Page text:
By Shamala Kumar –
Academic freedoms are vital to universities, but have been under attack for years. Galileo Galilei was tried and found guilty for challenging the prevailing view of the Earth as the centre of the universe. Galileo’s ideas were a threat to the all-powerful Catholic establishment. He was found guilty by the Roman Catholic Inquisition in 1633 and forced to recant. Yet today, it is his truth that prevails. Galileo is now recognised as the father of modern physics. Over the years, academic freedoms have been challenged on a number of fronts in Sri Lanka and elsewhere, making it difficult for university teachers to study and speak unpopular truths, particularly when they are unpalatable to the powers that be. Some of these challenges have come from State repression, others from public and institutional fears, and still others from the neoliberal transformation of universities.
Academic freedom refers to both the freedom for those within universities to freely express their views without censure and for institutions to determine their scholarly activities. With respect to institutional academic freedom, the University Grants Commission has claimed progressively greater authority in academic matters impinging on those exercised by universities. Infringement of freedoms have been coupled to systematic defunding of education and higher education, which in turn have resulted in weakened universities that struggle to fulfil their mandate and withstand political interference.
These dysfunctionalities have generated suspicion and antipathy towards universities, teachers and even students. They have resulted in the public questioning the purpose of universities calling for stricter regulation and more accountability, which in turn have affected academic freedoms. Challenges to academic freedom also comes from global forces, which have transformed the very conception of education from one that is pluralistic and organic to one that is standardized and sterilized. Individual and institutional academic freedoms have thereby been further attacked and restricted, creating a vicious cycle that has persisted in Sri Lankan higher education for decades. The crisis is likely to deepen in the near future.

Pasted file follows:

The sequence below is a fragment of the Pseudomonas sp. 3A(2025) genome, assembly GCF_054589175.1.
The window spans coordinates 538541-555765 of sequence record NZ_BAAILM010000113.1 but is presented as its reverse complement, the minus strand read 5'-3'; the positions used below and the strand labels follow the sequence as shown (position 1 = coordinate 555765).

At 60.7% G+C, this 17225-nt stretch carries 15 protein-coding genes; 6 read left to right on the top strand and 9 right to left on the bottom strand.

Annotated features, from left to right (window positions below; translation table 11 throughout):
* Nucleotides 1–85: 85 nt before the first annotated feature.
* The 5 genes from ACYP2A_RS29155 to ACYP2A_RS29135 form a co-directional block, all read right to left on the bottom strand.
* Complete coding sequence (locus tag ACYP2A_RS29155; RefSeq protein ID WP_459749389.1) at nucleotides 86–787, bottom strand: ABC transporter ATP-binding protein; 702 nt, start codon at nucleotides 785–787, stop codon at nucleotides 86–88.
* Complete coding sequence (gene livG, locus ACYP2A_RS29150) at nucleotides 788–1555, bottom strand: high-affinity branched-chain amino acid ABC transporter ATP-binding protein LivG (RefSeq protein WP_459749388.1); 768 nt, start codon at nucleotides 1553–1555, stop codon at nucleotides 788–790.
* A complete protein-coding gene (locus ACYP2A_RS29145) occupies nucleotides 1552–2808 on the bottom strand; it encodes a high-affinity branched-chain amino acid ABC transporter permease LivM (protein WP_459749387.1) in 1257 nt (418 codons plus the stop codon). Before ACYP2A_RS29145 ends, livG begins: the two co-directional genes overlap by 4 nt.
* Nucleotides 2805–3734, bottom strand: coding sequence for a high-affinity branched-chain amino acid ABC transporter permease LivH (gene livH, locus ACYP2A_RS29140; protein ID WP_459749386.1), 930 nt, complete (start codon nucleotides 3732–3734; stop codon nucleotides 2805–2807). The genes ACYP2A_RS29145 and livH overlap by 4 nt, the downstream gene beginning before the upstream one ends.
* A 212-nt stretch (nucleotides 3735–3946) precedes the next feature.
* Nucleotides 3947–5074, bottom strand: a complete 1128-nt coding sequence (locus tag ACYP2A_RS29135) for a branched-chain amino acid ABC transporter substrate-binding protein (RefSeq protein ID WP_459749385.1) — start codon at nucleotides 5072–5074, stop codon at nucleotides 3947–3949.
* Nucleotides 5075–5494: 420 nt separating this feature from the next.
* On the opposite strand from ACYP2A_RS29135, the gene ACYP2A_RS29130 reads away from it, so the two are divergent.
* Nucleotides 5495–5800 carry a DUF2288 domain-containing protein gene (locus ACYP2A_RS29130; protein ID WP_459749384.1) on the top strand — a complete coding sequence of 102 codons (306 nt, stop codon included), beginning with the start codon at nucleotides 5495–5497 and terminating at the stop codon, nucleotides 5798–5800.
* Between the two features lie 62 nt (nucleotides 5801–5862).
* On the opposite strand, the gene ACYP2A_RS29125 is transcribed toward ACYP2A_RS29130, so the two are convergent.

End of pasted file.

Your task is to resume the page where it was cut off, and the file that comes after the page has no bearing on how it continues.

We, as members of the university community, have been complicit in accepting the trends towards the erosion of academic freedom. Within universities, we have permitted the gradual weakening of institutional structures that uphold core principles of education, which include not only academic freedom, but also academic rigour, critical self-reflection and a commitment to free, progressive, and democratic education. We are been willing actors in the politicization of education, in the transformation of education from one that is for the people to one that fulfils the narrow interests of capitalist classes. And seemingly paradoxically (although not really), we have also intensely protected ourselves against public scrutiny and accountability, as we race in the pursuit of a questionable brand of ‘excellence’.
The Present Political Context
In this scenario, what is the likely outcome of the decisive win of the Sri Lanka Podujana Peramuna (SLPP)? Recent actions by government actors suggest little commitment to democratic processes or progressive ideals. They espouse an the-ends-justify-the-means approach to tacking any problems they may face. The use of militarization and securitization as these ‘means’ and the determination to curb any form of resistance are already demonstrated. The public appear to be complacent in accepting such modes of action. They willing allow such encroachments of the military into civilian life, and subject themselves to vigilance mechanisms and similar tactics that would have been met with widespread resistance in the past.
Within universities, we must realise that the SLPP’s strategy in higher education is very much a neoliberal project. National policy documents, initiatives, and the President’s speeches demonstrate a promotion of private education. The President in particular, fetishizes technology, and specifically technical education. He dismisses the social sciences and the humanities. Thus, education is narrowly defined and valued purely with financial ends in mind. This narrowing of the conceptions of education, however, has evolved over a number of years and cannot be blamed on a single individual. It is my belief that the development of such purely narrow monetary conceptions of education are why we have evolved into a society with such little public interest in democracy and justice, and hardly any concern over blatant religious intolerance, misogyny, and rabid nationalism. Such a transformation of education will ultimately be at the expense of the poor and the working class, who will be further oppressed as this education will not serve them make sense of their reality and become even less accessible. In fact, it will serve instead to pathologise their conditions and criminalise their attempt to address the conditions.